Loud Music Causes Hearing Loss

Hearing loss occurs in four ways: conductive hearing loss, sensorineural hearing loss, mixed hearing loss and auditory neuropathy spectrum disorder. Noise-induced hearing loss is a kind of sensorineural hearing loss.

Dr Girish Raheja, Senior ENT consultant at Indraprastha Apollo Hospital

The World Health Organization (WHO) estimates that 1.1 billion teenagers and young adults around the world are at risk for hearing loss from unsafe use of audio devices or from exposure to dangerous sound levels. Most people have spent a fair amount of time rocking out to loud music. Listening to loud music through ear buds connected to devices or at music concerts can cause hearing loss.

The inner part of the ear contains tiny hair cells (nerve endings) which change sound into electric signals. These signals are then being carried by the nerves to the brain which recognizes them as sound. These tiny hair cells can easily get damaged by loud sounds.

How Much Sound is Safe?

Noise level is measured in units called decibels. Sounds less than 75-80 decibels are safe for the ears, even after long and repeated exposure. You can be exposed to this controlled level of noise all day and it won’t cause any damage. However, sounds above 85 decibels are said to be clinically unsafe. The louder the sound, the shorter the acceptable length of exposure time. A 100-decibel sound is only safe for a maximum of 15 minutes.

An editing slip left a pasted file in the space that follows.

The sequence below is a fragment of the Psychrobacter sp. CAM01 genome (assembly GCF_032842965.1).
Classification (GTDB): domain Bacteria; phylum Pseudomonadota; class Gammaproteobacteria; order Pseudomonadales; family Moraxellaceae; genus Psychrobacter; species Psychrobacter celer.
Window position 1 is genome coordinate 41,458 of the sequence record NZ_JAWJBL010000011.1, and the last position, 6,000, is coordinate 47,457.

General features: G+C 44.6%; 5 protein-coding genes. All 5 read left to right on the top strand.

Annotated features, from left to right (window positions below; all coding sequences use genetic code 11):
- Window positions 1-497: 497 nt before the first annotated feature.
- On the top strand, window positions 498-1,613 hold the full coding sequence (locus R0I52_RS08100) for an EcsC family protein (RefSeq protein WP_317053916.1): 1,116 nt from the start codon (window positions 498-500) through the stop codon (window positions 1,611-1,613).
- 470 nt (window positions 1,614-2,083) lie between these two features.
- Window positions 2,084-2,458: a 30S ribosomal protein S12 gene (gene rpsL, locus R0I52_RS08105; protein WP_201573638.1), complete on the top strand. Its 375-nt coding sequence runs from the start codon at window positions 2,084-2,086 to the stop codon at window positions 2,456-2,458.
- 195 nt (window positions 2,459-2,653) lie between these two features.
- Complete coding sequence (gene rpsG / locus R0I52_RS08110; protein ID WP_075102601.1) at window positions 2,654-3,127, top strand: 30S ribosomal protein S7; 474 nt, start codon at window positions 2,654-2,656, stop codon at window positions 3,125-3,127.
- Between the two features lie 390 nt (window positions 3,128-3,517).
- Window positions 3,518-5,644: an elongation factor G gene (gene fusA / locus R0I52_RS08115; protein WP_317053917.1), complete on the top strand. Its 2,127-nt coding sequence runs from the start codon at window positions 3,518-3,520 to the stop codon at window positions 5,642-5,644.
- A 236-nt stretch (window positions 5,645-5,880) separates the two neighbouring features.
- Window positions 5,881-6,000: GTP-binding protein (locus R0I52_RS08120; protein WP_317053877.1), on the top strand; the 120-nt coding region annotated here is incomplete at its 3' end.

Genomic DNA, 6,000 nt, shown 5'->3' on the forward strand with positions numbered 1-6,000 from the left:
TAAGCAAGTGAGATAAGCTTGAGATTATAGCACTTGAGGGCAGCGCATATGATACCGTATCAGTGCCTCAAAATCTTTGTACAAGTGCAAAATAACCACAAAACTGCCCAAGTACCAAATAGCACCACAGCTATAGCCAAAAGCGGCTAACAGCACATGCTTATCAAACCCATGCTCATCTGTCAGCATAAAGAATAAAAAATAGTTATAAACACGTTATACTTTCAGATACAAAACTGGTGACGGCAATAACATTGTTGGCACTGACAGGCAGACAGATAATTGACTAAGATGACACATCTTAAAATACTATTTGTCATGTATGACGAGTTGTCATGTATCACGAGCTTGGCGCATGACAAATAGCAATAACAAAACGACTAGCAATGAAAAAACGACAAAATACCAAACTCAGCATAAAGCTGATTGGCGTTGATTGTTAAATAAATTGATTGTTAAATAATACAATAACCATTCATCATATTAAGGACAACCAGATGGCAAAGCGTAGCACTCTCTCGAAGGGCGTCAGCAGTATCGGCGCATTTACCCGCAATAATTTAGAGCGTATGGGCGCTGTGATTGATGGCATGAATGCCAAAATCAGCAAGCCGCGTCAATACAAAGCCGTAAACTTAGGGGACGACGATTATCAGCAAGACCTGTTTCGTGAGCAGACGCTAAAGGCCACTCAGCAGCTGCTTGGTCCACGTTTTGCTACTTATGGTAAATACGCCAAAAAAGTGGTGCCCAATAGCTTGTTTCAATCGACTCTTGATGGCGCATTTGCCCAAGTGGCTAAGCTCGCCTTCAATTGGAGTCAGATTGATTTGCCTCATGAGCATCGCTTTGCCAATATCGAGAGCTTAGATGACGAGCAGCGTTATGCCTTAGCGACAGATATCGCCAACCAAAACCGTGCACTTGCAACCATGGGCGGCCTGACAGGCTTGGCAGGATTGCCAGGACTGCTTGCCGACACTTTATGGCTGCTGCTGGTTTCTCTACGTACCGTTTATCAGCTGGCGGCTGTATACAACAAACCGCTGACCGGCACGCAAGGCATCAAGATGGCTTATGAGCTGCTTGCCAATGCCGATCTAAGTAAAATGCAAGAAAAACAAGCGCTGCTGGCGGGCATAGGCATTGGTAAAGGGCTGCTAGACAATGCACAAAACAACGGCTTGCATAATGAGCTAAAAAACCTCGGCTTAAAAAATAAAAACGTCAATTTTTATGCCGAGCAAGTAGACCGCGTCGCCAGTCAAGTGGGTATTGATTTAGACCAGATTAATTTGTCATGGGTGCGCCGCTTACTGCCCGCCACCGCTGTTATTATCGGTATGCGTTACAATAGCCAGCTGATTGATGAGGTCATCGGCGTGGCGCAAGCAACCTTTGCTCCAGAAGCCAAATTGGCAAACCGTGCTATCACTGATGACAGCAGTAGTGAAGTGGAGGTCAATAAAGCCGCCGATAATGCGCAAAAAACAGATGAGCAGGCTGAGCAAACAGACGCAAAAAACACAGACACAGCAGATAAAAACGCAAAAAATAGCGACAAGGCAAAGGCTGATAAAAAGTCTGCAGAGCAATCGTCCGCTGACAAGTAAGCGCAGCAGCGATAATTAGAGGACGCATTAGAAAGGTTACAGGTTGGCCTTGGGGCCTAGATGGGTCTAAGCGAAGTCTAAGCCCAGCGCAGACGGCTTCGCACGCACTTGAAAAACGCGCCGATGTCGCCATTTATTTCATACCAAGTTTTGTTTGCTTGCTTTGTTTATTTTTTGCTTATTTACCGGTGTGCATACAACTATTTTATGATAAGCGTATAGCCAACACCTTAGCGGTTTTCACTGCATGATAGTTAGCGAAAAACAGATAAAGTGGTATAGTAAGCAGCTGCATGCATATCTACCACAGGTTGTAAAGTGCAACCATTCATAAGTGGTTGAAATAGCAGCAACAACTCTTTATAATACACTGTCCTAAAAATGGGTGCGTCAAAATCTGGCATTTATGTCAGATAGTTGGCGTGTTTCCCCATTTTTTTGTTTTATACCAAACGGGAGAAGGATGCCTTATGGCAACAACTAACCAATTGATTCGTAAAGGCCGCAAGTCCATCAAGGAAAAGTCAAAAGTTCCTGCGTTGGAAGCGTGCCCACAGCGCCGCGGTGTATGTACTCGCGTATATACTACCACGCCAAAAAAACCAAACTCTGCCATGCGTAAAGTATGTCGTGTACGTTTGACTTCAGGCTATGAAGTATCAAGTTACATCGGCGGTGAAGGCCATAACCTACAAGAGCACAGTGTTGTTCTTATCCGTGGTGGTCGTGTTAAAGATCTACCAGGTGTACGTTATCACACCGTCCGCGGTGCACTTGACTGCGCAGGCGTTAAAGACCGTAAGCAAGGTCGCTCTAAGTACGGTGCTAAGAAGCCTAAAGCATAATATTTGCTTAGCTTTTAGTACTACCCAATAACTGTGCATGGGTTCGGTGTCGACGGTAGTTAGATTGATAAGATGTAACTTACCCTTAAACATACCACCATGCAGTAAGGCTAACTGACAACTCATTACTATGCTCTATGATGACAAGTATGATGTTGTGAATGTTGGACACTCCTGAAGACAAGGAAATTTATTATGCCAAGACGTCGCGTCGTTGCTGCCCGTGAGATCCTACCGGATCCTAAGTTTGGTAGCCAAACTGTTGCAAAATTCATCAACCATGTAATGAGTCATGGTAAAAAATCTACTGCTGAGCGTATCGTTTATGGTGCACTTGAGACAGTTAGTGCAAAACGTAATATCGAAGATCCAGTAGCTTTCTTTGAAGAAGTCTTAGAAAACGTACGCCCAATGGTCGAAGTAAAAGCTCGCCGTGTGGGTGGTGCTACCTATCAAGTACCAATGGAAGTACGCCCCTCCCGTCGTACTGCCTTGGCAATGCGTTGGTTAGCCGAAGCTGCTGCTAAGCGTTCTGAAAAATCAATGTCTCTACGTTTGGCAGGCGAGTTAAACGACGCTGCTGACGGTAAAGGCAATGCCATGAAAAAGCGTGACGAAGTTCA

Why does Loud Noise Damage Your Hearing Power

Hearing loss occurs in four ways: conductive hearing loss, sensorineural hearing loss, mixed hearing loss and auditory neuropathy spectrum disorder. Noise-induced hearing loss is a kind of sensorineural hearing loss.

Sensorineural hearing loss occurs when your inner ear gets damaged. In the case of noise-induced hearing loss, most of the damage affects the cells of tiny sensory hairs in your inner ear (stereocilia). The electrical signal that your auditory nerve sends to your brain becomes altered when those cells get damaged or die.

Noise-induced hearing loss can be acute or severe, and it can be temporary or permanent. Noise can damage the auditory nerve. Early damage may not show up on the hearing test, but can create a hidden hearing loss that may make it difficult for the patient to understand speech in noisy environments.

Right Way to Listen to Music with Earphones/Headphones On 

Earphones do not block outside sounds. Users generally increase the volume level to block outside noise. Using noise-cancelling earphones may help to keep the volume down as one can easily hear the music. However, earbuds are much more dangerous than over-the-ear headphones because they sit very close to the eardrum. It’s safer to opt for the kind that sit over your ears when possible.

Some tips for using the headphone:

  • Decrease the amount of time you use headphones.
  • Take regular breaks of at least five minutes every hour to give your ears a rest.
  • Don’t go over the ‘safe’ volume level that appears on your phone’s screen when you change the volume.
  • Invest in some noise-cancelling headphones – not only will these block out the noise around you, they also mean you won’t have to turn up the volume to a unsafe level to hear your music properly over background noise.

 

 

 

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